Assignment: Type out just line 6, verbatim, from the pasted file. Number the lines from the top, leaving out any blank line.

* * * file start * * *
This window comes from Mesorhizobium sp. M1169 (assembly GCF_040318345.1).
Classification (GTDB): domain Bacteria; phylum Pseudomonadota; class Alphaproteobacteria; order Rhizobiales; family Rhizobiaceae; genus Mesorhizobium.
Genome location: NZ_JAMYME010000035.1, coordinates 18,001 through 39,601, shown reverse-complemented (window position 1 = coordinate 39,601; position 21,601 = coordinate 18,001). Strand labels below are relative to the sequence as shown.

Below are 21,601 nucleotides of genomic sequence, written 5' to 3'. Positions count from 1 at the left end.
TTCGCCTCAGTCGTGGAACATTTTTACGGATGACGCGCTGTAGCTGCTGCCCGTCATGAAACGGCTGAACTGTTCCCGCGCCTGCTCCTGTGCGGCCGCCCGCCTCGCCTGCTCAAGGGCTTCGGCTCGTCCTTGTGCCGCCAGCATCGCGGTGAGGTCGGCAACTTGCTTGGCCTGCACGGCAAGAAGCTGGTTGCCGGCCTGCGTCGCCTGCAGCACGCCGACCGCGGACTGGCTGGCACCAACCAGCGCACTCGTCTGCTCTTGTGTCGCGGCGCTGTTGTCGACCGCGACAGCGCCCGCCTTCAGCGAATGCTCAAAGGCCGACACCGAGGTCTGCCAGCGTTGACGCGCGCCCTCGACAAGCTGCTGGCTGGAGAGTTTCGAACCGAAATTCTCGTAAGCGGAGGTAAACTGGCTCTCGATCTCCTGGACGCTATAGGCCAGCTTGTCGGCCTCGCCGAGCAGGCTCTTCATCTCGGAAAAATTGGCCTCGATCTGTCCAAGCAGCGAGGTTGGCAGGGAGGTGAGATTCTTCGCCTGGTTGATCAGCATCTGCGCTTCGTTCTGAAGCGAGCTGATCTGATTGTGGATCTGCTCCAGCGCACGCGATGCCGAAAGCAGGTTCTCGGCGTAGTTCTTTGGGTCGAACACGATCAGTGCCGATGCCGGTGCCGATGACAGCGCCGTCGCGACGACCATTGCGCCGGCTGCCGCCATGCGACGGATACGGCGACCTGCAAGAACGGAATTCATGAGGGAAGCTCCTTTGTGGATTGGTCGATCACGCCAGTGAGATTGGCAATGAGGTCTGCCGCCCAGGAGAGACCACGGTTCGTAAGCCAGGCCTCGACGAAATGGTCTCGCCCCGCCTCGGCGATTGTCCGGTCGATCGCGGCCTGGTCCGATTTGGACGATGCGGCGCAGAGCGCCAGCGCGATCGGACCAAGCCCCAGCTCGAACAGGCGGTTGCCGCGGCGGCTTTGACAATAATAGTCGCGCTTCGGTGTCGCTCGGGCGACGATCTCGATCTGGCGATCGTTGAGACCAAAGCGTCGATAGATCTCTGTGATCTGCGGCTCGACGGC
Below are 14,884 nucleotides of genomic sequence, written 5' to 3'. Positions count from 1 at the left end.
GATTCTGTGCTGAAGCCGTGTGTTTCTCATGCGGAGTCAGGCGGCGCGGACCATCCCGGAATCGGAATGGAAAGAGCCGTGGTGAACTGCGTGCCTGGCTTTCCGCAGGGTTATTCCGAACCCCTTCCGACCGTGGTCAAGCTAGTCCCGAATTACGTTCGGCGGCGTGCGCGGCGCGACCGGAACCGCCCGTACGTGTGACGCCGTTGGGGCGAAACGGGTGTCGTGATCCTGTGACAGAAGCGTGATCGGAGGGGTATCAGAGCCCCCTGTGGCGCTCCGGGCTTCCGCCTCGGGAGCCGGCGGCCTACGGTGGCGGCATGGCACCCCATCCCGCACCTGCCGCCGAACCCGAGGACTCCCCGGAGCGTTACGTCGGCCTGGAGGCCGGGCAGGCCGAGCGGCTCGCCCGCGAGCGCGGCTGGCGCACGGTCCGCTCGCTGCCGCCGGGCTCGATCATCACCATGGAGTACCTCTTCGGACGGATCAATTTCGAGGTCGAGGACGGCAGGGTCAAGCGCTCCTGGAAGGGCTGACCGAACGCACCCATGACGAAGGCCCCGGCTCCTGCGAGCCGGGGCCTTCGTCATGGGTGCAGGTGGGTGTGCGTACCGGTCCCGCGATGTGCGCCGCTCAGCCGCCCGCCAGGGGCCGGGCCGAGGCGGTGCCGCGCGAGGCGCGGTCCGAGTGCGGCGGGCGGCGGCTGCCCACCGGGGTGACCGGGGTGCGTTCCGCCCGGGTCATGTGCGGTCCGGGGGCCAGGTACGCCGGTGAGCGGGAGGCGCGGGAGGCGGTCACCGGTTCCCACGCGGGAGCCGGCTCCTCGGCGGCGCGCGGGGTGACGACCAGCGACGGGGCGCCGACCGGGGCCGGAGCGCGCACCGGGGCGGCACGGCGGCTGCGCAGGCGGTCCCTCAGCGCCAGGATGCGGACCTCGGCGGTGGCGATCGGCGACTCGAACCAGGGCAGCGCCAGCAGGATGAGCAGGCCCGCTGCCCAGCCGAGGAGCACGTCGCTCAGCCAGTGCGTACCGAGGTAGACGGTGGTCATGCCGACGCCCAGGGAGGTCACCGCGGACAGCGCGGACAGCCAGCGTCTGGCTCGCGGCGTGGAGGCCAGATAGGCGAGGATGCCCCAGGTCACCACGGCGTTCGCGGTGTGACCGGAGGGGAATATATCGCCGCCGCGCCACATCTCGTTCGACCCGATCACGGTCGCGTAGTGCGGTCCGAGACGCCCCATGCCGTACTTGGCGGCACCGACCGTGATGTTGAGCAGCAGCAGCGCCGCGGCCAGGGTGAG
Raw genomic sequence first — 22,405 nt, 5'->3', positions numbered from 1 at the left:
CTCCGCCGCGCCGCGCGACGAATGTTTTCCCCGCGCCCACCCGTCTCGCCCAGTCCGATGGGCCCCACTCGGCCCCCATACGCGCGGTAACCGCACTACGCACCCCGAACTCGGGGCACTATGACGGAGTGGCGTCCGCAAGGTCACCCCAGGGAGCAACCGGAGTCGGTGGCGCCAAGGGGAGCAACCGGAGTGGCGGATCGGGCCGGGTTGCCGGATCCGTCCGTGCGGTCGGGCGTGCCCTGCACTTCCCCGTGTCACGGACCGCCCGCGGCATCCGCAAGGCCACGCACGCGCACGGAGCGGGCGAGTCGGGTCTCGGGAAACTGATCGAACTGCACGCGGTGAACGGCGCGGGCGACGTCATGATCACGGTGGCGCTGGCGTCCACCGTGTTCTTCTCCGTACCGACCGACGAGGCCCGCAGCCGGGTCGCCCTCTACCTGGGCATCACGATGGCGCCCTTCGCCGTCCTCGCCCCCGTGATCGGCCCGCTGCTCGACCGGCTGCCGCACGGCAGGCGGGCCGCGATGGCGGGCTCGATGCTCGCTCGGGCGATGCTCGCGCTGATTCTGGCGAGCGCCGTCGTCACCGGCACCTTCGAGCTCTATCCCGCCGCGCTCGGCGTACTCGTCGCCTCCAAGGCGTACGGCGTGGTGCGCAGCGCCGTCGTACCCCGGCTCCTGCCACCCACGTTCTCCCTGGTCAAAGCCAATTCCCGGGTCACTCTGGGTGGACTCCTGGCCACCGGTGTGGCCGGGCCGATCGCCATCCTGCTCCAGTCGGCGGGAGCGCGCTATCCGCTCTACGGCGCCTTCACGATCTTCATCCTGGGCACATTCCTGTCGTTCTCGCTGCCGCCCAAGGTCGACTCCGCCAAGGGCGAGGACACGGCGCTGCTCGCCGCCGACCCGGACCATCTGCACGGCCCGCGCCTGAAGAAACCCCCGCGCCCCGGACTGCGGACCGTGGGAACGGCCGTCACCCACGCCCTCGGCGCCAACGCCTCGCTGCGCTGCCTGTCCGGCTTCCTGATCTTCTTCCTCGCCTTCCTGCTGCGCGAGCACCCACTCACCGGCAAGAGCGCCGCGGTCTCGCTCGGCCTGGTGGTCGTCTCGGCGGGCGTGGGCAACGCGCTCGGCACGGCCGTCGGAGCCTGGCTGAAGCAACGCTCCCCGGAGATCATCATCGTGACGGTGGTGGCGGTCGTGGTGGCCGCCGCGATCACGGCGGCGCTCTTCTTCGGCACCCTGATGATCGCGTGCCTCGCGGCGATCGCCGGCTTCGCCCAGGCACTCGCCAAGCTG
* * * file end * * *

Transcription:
Below are 14,884 nucleotides of genomic sequence, written 5' to 3'. Positions count from 1 at the left end.